Energy Secretary Granholm really captured the mood of many at the meeting in her address.  She made an impassioned plea for bringing economic power to bear to support Ukraine while ensuring the global economy stays healthy by nearly any means necessary, including drilling for new oil.  But at the same time climate change is an existential risk facing the planet that cannot be put aside any longer.  So she pushed the attendees of the meeting to also take on the longer term challenge of building a sustainable energy economy.

In summary, the energy industry is being transformed.  Their customers are increasingly demanding green energy, and green energy needs assured AI.  The crisis created by Russia’s invasion of Ukraine is breaking down administrative and bureaucratic barriers, and will likely accelerate change.  The war also creates profound risks, some of which are cyber in nature.  My sense is that Johns Hopkins has much to offer in this domain, ranging from established programs in cyber security and assured AI, to education, to developmental AI capabilities in materials, transportation, and computation.  For those of you interested, drop me a line. I welcome your thoughts.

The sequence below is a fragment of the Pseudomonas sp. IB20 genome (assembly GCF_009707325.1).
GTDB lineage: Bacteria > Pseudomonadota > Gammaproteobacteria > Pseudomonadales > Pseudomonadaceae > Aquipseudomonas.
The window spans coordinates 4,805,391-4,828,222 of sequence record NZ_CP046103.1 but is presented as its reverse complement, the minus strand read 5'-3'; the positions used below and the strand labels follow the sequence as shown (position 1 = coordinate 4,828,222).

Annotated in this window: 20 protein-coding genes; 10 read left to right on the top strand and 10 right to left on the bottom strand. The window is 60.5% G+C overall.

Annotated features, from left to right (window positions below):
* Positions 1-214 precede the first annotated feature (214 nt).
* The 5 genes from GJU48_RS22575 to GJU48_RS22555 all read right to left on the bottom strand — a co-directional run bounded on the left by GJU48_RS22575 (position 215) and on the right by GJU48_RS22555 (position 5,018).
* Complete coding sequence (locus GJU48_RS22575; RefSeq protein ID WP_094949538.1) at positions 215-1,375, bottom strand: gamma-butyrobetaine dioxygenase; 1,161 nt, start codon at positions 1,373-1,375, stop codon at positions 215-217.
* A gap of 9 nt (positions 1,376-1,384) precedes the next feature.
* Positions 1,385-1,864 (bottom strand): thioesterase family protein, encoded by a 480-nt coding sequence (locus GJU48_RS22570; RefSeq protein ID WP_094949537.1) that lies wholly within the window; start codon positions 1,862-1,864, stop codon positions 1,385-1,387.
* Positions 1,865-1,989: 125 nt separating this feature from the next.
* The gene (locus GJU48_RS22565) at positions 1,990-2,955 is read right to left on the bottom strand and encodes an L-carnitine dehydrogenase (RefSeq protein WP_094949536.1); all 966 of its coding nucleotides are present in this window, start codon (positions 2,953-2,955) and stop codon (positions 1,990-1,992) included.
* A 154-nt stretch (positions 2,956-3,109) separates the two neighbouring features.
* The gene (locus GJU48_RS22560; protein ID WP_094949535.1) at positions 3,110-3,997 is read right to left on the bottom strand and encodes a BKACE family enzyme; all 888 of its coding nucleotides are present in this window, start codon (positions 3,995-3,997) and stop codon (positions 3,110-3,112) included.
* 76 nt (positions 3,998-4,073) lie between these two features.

Best wishes,

Jim Bellingham

Bloomberg Distinguished Professor of Exploration Robotics

Executive Director, Institute for Assured Autonomy
John Hopkins University

Presentations and sessions:

Denis Wirtz, Jim Bellingham, KT Ramesh, Jeff Michaels | Frontiers of AI: What’s New at Johns Hopkins? (brightcove.net)

Yair Amir | Cybersecurity in the Energy Ecosystem: Lessons Learned

Yair Amir | How Can AI Applications Keep the Grid Stabilized?

Beth Blauer | Evolution of Smart Cities: Autonomy increasing with intelligence

Susanna Thon | Next-gen Solar: Technologies to get to the next level

Joan Hoffman | Quantum Computing: Solving big problems in energy transition 

Jim Bellingham | Robotics: Lessons from the Sea